by Norman St. John-Stevas
PUBLIC concern about the increase in crime is widespread and deep but we should not allow ourselves to be stampeded into taking panic measures which are in fact irrelevant to the longterm problem of tackling crime in Britain. As my readers already know I do not think that capital punishment should be re-introduced and we should allow the five-year period laid down by Parliament to go by before making a judgment on the effects of abolition.
Equally I am not in favour of re-introducing Bogging for violent crimes although this is also being counselled. The Home Secretary is placed in an extremely difficult position by the sentence of birching imposed by magistrates on a nineteen year old prisoner at Maidstone Gaol for his part in provoking a racial riot there last month.
THE CASE is complicated by the fact that the prisoner is serving a life sentence for the murder of a prison officer. On the one hand Mr. Jenkins has to consider the views and feelings of those who are in the prison service, on the other he has to take into account the whole policy of penal reform which he is pledged to forward.
One of the strongest arguments against reintroducing flogging in general is that it is quite contrary to the whole spirit of present British penal policy which is designed not only to punish but to rehabilitate the prisoner. Despite popular belief, flogging in the past has not been an effective deterrent.
The Home Office has a number of cases on its files which show that birching in the past has often been administered several times to the same prisoner, without effect. In the case of a psychopathic prisoner, flogging will almost certainly make him more violent rather than less. One has also to consider the effects on those who have to carry the sentence out MR. JENKINS has quite rightly said that he will have to consider all the facts of the case and have full prison and medical reports before he decides whether to confirm the sentence or not. Because of the considerations I have mentioned the burden of proof required for the sentence to be confirmed is a heavy one.
There is a further complicating factor in this case, the absence of Mr. Jenkins on a two-week visit to the United States to study police methods there. The delay which must now of necessity take place before a decision can be reached is another reason for refusing to confirm the sentence.
The undesirable publicity which has crystallised around this case would vitiate any good effect which might come from carrying out the sentence. My advice to the Home Secretary is to withhold confirmation.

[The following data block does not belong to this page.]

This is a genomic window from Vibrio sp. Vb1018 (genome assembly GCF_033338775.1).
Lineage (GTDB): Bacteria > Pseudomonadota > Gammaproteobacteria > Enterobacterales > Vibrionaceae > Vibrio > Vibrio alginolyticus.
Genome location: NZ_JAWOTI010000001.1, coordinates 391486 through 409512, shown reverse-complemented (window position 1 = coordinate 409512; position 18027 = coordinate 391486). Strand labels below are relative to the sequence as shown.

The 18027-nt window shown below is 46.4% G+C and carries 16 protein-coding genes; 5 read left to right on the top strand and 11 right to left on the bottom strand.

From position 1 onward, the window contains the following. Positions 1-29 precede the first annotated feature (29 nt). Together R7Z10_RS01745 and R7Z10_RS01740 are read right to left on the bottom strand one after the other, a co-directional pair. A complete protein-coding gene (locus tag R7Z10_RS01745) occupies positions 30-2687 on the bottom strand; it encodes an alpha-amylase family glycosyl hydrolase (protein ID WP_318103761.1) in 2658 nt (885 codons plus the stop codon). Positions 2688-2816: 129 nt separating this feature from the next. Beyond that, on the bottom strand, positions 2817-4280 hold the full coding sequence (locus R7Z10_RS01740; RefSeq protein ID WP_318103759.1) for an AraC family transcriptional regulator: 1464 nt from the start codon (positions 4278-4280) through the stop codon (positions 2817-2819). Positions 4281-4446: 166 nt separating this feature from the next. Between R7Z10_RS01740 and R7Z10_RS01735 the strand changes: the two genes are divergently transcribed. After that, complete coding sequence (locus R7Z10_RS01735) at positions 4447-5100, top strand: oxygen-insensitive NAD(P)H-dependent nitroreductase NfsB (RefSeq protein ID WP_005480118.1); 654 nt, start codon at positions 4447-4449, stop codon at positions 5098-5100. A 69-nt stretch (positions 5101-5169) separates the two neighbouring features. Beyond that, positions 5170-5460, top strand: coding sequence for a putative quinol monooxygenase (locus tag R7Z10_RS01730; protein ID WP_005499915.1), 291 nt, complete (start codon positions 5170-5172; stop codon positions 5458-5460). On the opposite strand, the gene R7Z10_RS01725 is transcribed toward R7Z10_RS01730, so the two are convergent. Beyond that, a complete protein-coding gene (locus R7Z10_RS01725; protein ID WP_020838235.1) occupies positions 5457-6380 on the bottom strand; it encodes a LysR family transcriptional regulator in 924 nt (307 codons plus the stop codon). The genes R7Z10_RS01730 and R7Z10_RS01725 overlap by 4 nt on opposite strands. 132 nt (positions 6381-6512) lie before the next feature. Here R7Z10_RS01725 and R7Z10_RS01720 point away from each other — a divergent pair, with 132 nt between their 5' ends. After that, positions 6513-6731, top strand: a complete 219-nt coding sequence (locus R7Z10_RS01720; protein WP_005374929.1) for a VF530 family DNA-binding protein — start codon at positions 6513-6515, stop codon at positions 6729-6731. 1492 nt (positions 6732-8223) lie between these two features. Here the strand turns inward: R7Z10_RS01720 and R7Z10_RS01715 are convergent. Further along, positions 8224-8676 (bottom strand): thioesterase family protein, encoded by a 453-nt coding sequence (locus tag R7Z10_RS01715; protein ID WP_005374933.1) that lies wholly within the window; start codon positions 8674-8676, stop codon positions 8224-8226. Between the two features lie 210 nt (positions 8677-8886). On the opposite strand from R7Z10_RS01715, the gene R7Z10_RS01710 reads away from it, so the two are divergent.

CARDINAL OTTAVIANI has been in the headlines in the Sunday papers this weekend over a Warning letter sent out to Catholic bishops throughout the world. In fact there is nothing particularly sinister about this letter and indeed it was referred to quite fully in the columns of he 1 ablet in an issue published nearly two weeks before the Sunday Times took it up. The letter is concerned with the opinions allegedly held by some theologians ranging from the errancy of scripture to a humanism which would deny the divine nature of Christ. Cardinal Ottaviani is also alarmed about our old friends "situation ethics" and "relativism" in interpretation of dogma.
I do not think one need be despondent about this letter which seems to me to he much more in the nature of a warning shot across the bows rather than an attempt to undo the work of Vatican II. The suggestion that Pope Paul is about to do a "Pio Nono" and enter a period f reaction is equally ludicrous.
At the same time the incident does call into question the wisdom of sending out such a general directive with the heading "sub secreto". In these days of wide Press coverage there was bound to be a leak and the Church does not emerge with enhanced credit when there is a feeling that somehow repressive machinations are going on secretly behind the scenes. If there is real concern for theological orthodoxy it is much better to bring matters out into the open. a course more in accord with contemporary conditions and the spirit of the Council.
I WAS DELIGHTED to receive a letter in my postbag this week about the progress that has been made in raising money for a statue of St Thomas More in Chelsea. It is strange indeed that there is no statue to this great and distinguished parliamentarian at Westminster but Chelsea is considerably better than nothing.
The only statue in London to St Thomas More that I know of nestles in a niche in Carey Street out of much public view at the back of the Law Courts.
Fr. de Zulueta tells me that £5,000 has been raised including £1,000 generously given by Pope Paul. It is good to think that the Holy See remembers so practically the services of this great Englishman who literally lost his head for defending the prerogatives of the papacy of his time. I look forward 4o seeing a worthy statue of St Thomas gracing the London scene.